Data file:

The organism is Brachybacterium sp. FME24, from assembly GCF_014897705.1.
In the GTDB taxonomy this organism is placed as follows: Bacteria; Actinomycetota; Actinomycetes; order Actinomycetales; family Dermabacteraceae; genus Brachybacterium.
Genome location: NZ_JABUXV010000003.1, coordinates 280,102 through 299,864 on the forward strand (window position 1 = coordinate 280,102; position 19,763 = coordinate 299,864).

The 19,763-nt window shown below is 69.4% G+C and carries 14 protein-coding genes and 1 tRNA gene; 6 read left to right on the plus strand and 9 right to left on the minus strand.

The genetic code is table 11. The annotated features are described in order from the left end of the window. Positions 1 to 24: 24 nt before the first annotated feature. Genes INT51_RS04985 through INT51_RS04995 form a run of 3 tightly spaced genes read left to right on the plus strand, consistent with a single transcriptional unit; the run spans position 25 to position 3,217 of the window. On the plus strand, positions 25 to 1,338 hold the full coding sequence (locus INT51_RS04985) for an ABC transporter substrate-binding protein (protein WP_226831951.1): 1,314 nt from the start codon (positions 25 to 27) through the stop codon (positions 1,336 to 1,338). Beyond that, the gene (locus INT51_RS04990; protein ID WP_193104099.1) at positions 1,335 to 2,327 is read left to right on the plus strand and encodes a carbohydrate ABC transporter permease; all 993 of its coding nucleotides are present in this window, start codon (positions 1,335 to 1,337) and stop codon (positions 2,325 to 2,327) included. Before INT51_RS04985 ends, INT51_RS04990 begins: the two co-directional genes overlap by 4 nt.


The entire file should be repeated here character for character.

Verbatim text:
The organism is Brachybacterium sp. FME24, from assembly GCF_014897705.1.
In the GTDB taxonomy this organism is placed as follows: Bacteria; Actinomycetota; Actinomycetes; order Actinomycetales; family Dermabacteraceae; genus Brachybacterium.
Genome location: NZ_JABUXV010000003.1, coordinates 280,102 through 299,864 on the forward strand (window position 1 = coordinate 280,102; position 19,763 = coordinate 299,864).

The 19,763-nt window shown below is 69.4% G+C and carries 14 protein-coding genes and 1 tRNA gene; 6 read left to right on the plus strand and 9 right to left on the minus strand.

The genetic code is table 11. The annotated features are described in order from the left end of the window. Positions 1 to 24: 24 nt before the first annotated feature. Genes INT51_RS04985 through INT51_RS04995 form a run of 3 tightly spaced genes read left to right on the plus strand, consistent with a single transcriptional unit; the run spans position 25 to position 3,217 of the window. On the plus strand, positions 25 to 1,338 hold the full coding sequence (locus INT51_RS04985) for an ABC transporter substrate-binding protein (protein WP_226831951.1): 1,314 nt from the start codon (positions 25 to 27) through the stop codon (positions 1,336 to 1,338). Beyond that, the gene (locus INT51_RS04990; protein ID WP_193104099.1) at positions 1,335 to 2,327 is read left to right on the plus strand and encodes a carbohydrate ABC transporter permease; all 993 of its coding nucleotides are present in this window, start codon (positions 1,335 to 1,337) and stop codon (positions 2,325 to 2,327) included. Before INT51_RS04985 ends, INT51_RS04990 begins: the two co-directional genes overlap by 4 nt.